Two days ago, I tweeted a link to an article, the anatomy of a bogus Alice rejection (https://twitter.com/danbeckr/status/757969463694258176 ).
Written by Gene Quinn of ipwatchdog.com, A relatively prolific writer of ip-articles, I felt some security in posting a link to it…
The article is purportedly about how badly rejections are being carried out with respect to the still-fresh bruise of the Alice vs CLS bank precedent. There is some of that, in there, for sure. However, what stood out for me was the, to use Gene Quinn’s own word, conclusory statement that examiners don’t read the specification.
There was no caveat. ALL examiners? After making the statement an unquestionable premise, Gene proceeded to then point out that examiners cannot possibly understand the true nature of an invention without reading the specification. To which I say:
WTH is wrong with everyone’s claims, if you are asserting that it’s a matter of fact that they aren’t enough to adequately convey what has been invented, without reading the spec?
Turnabout is fair play, so I’ll go ahead and fling out my own oversimplification: claims are stating that the inventor has done something which has never, ever, been done before. HOW to do it lives in the spec. WHAT it is, in its broadest meaning, is in the claims. The only time the how should be in the claims is where it sounds like a how… in conversation.
Conversation: “we managed it by doing a process which did an additional step D before proceeding on to step E.”
But it should read like a WHAT in a claim:
“The process of claim x, further wherein step D is recursively iterated to the condition to initiate step E.”
(Going a bit away from my contravention of Mr. Quinn to indulge a segue: While I’m doing my who/what/how… Why is in the background… And summary is the plainspeak what. Detailed description is the captioned, sample example of more about the what than you really wanted to know).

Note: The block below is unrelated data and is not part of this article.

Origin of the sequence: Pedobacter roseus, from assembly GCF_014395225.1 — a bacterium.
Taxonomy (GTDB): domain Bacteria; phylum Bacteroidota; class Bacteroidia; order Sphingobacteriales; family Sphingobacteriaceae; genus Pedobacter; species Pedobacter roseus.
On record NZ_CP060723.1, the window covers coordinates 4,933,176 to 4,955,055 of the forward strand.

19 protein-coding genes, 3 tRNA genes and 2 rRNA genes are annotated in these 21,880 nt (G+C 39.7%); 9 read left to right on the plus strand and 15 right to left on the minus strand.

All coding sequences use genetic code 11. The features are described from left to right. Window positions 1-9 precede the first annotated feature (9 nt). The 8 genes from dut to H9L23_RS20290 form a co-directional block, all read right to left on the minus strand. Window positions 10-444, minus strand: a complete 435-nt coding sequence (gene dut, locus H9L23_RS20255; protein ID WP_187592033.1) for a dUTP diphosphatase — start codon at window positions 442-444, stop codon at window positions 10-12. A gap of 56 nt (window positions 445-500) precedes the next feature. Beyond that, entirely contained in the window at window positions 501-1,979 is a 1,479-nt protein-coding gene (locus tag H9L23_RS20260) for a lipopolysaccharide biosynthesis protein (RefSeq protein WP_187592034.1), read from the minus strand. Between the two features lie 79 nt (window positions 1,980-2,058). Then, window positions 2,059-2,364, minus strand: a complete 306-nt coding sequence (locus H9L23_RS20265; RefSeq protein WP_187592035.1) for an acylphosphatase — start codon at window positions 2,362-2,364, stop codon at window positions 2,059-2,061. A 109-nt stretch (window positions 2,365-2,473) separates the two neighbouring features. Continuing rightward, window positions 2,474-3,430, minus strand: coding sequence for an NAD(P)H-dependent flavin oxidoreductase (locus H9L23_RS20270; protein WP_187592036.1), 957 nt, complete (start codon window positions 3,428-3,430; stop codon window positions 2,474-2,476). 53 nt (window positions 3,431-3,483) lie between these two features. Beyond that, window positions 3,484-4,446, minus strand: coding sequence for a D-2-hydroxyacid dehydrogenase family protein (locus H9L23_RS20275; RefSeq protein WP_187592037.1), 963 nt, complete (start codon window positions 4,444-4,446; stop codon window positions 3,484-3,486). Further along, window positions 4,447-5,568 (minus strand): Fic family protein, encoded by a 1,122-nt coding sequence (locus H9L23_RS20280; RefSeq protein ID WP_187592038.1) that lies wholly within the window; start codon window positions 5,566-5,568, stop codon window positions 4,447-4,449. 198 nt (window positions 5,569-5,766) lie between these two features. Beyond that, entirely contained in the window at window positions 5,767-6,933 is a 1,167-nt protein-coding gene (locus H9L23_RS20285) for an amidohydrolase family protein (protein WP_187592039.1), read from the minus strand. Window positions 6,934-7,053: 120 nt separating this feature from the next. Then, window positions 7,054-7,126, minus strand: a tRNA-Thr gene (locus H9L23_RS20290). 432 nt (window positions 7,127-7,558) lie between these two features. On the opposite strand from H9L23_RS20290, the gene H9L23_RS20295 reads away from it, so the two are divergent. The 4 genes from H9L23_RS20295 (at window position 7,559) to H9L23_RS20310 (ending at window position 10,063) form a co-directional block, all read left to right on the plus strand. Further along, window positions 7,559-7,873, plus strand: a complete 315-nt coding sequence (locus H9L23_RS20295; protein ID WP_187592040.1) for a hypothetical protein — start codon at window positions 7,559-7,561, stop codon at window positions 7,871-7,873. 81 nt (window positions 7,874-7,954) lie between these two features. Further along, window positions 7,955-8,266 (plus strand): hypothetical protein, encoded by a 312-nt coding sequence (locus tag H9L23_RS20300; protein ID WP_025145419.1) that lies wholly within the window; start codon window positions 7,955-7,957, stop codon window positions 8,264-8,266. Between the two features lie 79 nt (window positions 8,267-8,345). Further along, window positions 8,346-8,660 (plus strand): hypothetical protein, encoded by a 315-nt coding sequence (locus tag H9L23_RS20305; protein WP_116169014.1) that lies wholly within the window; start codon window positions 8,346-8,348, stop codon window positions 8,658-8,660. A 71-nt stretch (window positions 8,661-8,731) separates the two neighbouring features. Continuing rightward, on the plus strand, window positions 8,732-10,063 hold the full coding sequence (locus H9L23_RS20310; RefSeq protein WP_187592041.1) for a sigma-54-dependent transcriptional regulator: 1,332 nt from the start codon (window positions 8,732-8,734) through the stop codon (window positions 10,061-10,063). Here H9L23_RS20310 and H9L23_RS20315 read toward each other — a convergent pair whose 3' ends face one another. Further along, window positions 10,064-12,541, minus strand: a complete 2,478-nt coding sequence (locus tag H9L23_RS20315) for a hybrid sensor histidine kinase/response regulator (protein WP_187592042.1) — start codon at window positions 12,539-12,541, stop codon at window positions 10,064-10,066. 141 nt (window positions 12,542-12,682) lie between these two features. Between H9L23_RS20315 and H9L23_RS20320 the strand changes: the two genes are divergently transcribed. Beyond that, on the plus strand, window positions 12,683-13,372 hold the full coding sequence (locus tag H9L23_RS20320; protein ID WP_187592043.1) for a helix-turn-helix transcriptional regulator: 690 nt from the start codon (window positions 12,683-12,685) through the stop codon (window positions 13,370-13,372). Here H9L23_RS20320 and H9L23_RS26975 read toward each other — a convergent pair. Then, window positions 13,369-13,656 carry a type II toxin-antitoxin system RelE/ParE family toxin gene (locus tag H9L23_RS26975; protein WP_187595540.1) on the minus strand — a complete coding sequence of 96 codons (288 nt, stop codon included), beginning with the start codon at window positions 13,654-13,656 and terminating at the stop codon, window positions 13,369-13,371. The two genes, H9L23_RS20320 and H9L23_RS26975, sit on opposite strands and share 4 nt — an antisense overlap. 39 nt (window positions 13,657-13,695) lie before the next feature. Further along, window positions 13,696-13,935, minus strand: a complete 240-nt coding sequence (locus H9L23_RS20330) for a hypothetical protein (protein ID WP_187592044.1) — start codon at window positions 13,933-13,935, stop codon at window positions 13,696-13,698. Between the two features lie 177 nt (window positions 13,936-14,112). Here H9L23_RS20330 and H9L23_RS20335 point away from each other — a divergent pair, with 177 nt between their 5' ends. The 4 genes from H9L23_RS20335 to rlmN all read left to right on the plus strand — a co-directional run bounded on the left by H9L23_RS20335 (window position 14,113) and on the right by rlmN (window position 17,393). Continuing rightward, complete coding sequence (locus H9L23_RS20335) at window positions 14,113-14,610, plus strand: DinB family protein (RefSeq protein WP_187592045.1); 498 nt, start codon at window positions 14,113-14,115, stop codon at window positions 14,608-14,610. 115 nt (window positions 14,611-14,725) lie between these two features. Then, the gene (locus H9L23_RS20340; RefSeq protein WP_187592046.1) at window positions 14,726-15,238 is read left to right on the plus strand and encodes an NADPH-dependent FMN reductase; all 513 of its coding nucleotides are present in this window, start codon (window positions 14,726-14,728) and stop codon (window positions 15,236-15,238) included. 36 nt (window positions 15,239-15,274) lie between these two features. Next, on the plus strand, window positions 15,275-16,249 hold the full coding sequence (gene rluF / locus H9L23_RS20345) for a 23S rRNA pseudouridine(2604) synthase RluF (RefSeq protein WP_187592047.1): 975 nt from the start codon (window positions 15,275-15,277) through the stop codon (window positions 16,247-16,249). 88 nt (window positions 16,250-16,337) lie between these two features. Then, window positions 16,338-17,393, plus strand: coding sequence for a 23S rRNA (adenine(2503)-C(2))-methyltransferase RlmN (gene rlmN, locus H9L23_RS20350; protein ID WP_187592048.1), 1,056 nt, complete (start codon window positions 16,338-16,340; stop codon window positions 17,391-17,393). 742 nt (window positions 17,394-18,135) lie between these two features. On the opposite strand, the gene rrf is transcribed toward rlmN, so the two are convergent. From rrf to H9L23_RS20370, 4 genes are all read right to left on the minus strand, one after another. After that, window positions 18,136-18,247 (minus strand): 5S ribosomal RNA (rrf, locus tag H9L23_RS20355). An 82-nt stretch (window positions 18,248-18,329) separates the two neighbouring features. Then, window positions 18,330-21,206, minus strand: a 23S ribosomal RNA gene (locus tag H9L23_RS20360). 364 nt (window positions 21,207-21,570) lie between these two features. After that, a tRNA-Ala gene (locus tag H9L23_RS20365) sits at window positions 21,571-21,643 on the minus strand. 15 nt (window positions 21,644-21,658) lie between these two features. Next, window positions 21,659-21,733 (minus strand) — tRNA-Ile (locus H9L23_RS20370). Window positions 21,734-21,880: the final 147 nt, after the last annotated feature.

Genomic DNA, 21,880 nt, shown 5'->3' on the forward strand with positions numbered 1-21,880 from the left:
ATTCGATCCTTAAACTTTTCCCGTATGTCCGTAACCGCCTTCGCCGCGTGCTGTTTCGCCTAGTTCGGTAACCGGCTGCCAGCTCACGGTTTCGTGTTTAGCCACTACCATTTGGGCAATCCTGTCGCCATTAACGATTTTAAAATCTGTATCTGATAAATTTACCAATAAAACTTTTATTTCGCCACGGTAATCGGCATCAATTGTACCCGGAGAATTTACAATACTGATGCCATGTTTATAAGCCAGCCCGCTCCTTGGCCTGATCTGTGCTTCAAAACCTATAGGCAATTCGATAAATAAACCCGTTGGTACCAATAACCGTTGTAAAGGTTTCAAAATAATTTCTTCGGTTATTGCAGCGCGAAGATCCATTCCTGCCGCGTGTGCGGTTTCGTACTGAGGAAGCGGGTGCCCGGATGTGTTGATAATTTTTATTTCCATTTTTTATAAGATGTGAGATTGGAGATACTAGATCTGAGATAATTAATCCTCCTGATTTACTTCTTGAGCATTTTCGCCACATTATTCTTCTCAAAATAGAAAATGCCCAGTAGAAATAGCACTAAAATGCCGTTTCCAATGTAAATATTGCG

A person having ordinary skill in the art can tell you if something has been done before. However, if he can’t, then, imagine the conversation, if patent prosecution was literally a conversation over drinks with a PHOSITA:
“You did what? I’ve never heard of that. …HOW did you do it?”
How is therefore a second question, and thereby is condoned to not be asked, if someone else can already refute the What, which again, is the claims. If an examiner chooses not to look through the spec, that’s only contemptible where it is an ALLOWANCE. Because that would be turning a blind eye to a 112 rejection, adequacy of the disclosure. Rejecting the claims is about what they can discern as having been done, not whether or not someone can say how it’s been done.
Gene presumptuously elevates himself to a philosopher beyond the law by asking whether anything can be abstract at all, if the examiner makes a pronouncement of it being not novel and/or not obvious. Gene, you’re a lawyer. You know why.